This is a great video by our friends at Barclays Access on common accessibility myths which are common across the heritage sector and responses similar to ours.
The Media Release outlines the key findings of the two WAC surveys and the four evidence sessions and flags up the fuller report to be launched in January 2018. The full report will outline a series of recommendations in line with the key findings.
For further information regarding the work of WAC please see http://bit.ly/2yX1sK5
Last year, VocalEyes ran a survey of 1700 museum websites, which revealed that a shocking 27% (458 museums) provided no information that would help potential visitors decide if their access needs would be met. In the report, we made the case that this would result in disabled people being excluded from these museums, and the museums would lose visitors, revenue, reputation, and could even be in breach of the Equality Act 2010. Read the State of Museum Access 2016 report here.
Vocaleyes provided league tables by UK nations and regions, as well as by type of museum (national, independent, local authority, military, university), but we held back from naming museums that failed to provide access information, or those that provided exemplary information and deserved praise. We now feel that this was a mistake, and are looking for public help to contact the museums that failed to provide information, and ask them to fix this, and provide welcoming and useful access information for disabled visitors.
Next year (2018), they are going to be doing this survey again, visiting the websites of all 1700 accredited UK museums, and looking through their access information. Vocaleyes want to see 100% of the UK’s finest museums, galleries and heritage sites to be supporting and encouraging disabled visitors.
How can you help?
If you work for a museum, and your museum doesn’t have access information online, then please read our report and the guidelines, which you can download. And then, please talk to colleagues and fix this – all museums should provide access information online.
If you want to help our campaign, then attached to this page (below, under the Downloads heading) is an Excel spreadsheet of museums that, when we did our survey (Spring 2016), did not provide any access information online.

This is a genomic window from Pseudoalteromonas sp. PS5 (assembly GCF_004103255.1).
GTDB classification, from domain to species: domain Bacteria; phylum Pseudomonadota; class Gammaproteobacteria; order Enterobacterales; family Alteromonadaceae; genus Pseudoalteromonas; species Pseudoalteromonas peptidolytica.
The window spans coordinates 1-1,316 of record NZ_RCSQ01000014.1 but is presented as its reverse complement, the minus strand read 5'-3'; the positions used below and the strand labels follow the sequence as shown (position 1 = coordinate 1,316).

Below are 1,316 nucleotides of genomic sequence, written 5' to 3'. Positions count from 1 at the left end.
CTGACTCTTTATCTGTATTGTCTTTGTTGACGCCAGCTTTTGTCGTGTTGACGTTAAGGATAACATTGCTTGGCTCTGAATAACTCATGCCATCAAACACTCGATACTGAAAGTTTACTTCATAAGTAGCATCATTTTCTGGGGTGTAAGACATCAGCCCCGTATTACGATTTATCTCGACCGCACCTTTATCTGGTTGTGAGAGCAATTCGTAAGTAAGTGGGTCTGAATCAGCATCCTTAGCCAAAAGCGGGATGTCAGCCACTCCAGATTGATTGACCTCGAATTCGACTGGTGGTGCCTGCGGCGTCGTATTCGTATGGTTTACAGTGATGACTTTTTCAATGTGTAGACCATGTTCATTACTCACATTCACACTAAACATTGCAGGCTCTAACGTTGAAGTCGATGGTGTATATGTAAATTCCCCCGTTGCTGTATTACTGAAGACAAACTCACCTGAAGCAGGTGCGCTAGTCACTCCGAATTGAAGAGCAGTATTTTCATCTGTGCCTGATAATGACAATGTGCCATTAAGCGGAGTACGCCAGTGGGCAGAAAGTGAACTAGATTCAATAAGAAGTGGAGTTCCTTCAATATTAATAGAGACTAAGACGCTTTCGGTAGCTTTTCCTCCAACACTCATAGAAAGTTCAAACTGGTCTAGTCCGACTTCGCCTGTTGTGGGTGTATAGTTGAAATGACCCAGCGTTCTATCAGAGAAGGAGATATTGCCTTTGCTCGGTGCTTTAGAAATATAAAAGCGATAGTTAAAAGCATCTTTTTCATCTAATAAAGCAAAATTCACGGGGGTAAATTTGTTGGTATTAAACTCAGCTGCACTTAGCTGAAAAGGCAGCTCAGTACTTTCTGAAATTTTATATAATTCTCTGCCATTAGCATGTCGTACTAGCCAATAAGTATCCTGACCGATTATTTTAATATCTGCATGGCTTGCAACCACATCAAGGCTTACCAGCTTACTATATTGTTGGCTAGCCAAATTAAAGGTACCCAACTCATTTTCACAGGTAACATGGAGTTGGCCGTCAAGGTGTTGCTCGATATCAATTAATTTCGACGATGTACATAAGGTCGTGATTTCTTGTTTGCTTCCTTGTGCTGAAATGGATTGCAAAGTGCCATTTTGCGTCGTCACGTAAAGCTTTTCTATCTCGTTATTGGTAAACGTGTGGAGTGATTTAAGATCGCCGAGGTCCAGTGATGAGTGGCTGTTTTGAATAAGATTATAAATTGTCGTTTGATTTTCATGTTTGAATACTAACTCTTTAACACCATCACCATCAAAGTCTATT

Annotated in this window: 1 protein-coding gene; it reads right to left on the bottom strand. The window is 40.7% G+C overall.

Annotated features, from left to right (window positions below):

You can help our campaign in 4 simple steps:
- Check the spreadsheet for museums local to you.
- Select one or more, visit their website and double check for access information in the Visiting section (We did the survey in 2016 – some may have added access information since then).
- If the website definitely don’t have an access page, then contact the museum (via email or contact form) to tell them it needs fixing. We’ve provided some text you can use below, but please feel free to amend, and make it personal to you. I’ve been a bit British in my choice of adjectives; you may wish to use stronger ones.
- Share it on Twitter: I’ve asked @MUSEUMNAME to provide online access information #musaccessinfo @vocaleyesAD http://bit.ly/2vJzmPO
We’ll be monitoring the hashtag #musaccessinfo and we’re of course happy to advise museums keen to provide access information.
Any questions – contact us at firstname.lastname@example.org with the subject line #musaccessinfo
Dear MUSEUM NAME,
I visited your museum’s website today and was surprised and disappointed not to find any access information. When planning a visit, it is vital for potential visitors to know if their access needs will be met. Without such information, people are more likely to assume that there is little access provision on site, and decide against a visit. Your museum could be losing visitors, revenue and reputation, and could even be in breach of the Equality Act 2010.
I would be very grateful if you would forward this email to the museum manager, or the person responsible for visitor services. I would recommend that they read the State of Museum Access 2016 report by VocalEyes (vocaleyes.co.uk/state-of-museum-access-report-2016), which is accompanied by a useful set of guidelines that will help your museum create useful access information.
Via Vocaleyes Posted on: Wednesday 30 August 2017, 1:11 pm
Heritage Lottery Fund have now published their Inclusive Heritage feature. You can access it via the link below.
The feature focuses on summarising the conference highlights and reference materials, as well as drawing out the key outcomes.
We’re asking disabled people and their friends and family to visit somewhere they’ve never been before on Disabled Access Day (12th March 2016). To help make this happen we are working with venues across the UK (and further afield) to encourage them to hold an event, activity or offer on Disabled Access Day. Last year over 250 venues across the UK and Europe held events, from behind the scenes tours to entrance fee discounts to BSL demonstration kitchens plus much much more. We would love you to join us on Disabled Access Day 2016 and help us make it even bigger and better than our inaugural event, find out how you can register at DisabledAccessDay.com.